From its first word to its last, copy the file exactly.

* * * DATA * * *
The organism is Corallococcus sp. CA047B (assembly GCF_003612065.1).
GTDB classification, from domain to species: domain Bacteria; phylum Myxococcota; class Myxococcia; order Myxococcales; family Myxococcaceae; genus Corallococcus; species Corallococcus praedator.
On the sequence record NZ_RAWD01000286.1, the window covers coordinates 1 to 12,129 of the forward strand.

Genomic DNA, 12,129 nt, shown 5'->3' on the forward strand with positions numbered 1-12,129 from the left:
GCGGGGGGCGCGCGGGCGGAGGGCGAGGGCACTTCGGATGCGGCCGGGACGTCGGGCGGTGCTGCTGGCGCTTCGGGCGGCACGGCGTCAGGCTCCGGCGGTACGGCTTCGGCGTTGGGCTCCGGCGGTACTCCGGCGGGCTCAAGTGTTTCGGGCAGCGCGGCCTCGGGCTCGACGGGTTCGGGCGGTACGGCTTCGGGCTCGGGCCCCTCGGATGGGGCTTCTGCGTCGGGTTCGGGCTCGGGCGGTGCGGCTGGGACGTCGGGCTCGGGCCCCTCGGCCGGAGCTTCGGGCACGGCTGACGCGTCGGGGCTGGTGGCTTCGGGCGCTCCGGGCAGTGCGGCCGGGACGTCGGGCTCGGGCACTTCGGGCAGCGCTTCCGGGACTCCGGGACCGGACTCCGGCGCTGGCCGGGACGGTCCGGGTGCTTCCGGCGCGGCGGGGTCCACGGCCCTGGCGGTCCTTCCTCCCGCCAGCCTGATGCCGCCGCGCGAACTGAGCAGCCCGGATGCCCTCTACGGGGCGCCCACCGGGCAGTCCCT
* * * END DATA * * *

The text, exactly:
The organism is Corallococcus sp. CA047B (assembly GCF_003612065.1).
GTDB classification, from domain to species: domain Bacteria; phylum Myxococcota; class Myxococcia; order Myxococcales; family Myxococcaceae; genus Corallococcus; species Corallococcus praedator.
On the sequence record NZ_RAWD01000286.1, the window covers coordinates 1 to 12,129 of the forward strand.

Genomic DNA, 12,129 nt, shown 5'->3' on the forward strand with positions numbered 1-12,129 from the left:
GCGGGGGGCGCGCGGGCGGAGGGCGAGGGCACTTCGGATGCGGCCGGGACGTCGGGCGGTGCTGCTGGCGCTTCGGGCGGCACGGCGTCAGGCTCCGGCGGTACGGCTTCGGCGTTGGGCTCCGGCGGTACTCCGGCGGGCTCAAGTGTTTCGGGCAGCGCGGCCTCGGGCTCGACGGGTTCGGGCGGTACGGCTTCGGGCTCGGGCCCCTCGGATGGGGCTTCTGCGTCGGGTTCGGGCTCGGGCGGTGCGGCTGGGACGTCGGGCTCGGGCCCCTCGGCCGGAGCTTCGGGCACGGCTGACGCGTCGGGGCTGGTGGCTTCGGGCGCTCCGGGCAGTGCGGCCGGGACGTCGGGCTCGGGCACTTCGGGCAGCGCTTCCGGGACTCCGGGACCGGACTCCGGCGCTGGCCGGGACGGTCCGGGTGCTTCCGGCGCGGCGGGGTCCACGGCCCTGGCGGTCCTTCCTCCCGCCAGCCTGATGCCGCCGCGCGAACTGAGCAGCCCGGATGCCCTCTACGGGGCGCCCACCGGGCAGTCCCT